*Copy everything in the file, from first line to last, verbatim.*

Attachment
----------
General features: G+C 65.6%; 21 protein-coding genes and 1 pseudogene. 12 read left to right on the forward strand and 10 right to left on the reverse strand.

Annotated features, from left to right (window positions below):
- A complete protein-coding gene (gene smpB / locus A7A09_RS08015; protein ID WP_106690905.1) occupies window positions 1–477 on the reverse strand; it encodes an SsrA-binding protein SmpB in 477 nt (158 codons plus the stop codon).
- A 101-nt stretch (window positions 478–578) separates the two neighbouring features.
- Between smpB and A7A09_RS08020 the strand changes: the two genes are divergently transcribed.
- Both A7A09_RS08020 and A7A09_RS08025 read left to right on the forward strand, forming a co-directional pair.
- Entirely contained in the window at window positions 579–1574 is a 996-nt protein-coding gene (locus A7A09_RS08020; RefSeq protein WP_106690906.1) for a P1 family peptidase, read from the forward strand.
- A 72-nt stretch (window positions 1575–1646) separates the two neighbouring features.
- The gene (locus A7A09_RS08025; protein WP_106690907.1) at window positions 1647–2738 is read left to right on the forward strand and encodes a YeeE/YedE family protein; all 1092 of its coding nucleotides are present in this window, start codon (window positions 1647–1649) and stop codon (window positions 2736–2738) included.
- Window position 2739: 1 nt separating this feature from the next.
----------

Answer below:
General features: G+C 65.6%; 21 protein-coding genes and 1 pseudogene. 12 read left to right on the forward strand and 10 right to left on the reverse strand.

Annotated features, from left to right (window positions below):
- A complete protein-coding gene (gene smpB / locus A7A09_RS08015; protein ID WP_106690905.1) occupies window positions 1–477 on the reverse strand; it encodes an SsrA-binding protein SmpB in 477 nt (158 codons plus the stop codon).
- A 101-nt stretch (window positions 478–578) separates the two neighbouring features.
- Between smpB and A7A09_RS08020 the strand changes: the two genes are divergently transcribed.
- Both A7A09_RS08020 and A7A09_RS08025 read left to right on the forward strand, forming a co-directional pair.
- Entirely contained in the window at window positions 579–1574 is a 996-nt protein-coding gene (locus A7A09_RS08020; RefSeq protein WP_106690906.1) for a P1 family peptidase, read from the forward strand.
- A 72-nt stretch (window positions 1575–1646) separates the two neighbouring features.
- The gene (locus A7A09_RS08025; protein WP_106690907.1) at window positions 1647–2738 is read left to right on the forward strand and encodes a YeeE/YedE family protein; all 1092 of its coding nucleotides are present in this window, start codon (window positions 1647–1649) and stop codon (window positions 2736–2738) included.
- Window position 2739: 1 nt separating this feature from the next.